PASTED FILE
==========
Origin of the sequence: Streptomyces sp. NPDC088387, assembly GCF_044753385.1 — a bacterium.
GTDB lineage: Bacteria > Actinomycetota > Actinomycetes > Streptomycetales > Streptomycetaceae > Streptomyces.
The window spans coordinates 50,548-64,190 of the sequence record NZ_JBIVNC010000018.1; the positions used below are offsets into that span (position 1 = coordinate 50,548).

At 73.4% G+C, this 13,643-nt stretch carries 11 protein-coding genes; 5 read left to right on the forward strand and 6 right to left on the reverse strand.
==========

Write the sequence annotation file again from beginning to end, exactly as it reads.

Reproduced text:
Origin of the sequence: Streptomyces sp. NPDC088387, assembly GCF_044753385.1 — a bacterium.
GTDB lineage: Bacteria > Actinomycetota > Actinomycetes > Streptomycetales > Streptomycetaceae > Streptomyces.
The window spans coordinates 50,548-64,190 of the sequence record NZ_JBIVNC010000018.1; the positions used below are offsets into that span (position 1 = coordinate 50,548).

At 73.4% G+C, this 13,643-nt stretch carries 11 protein-coding genes; 5 read left to right on the forward strand and 6 right to left on the reverse strand.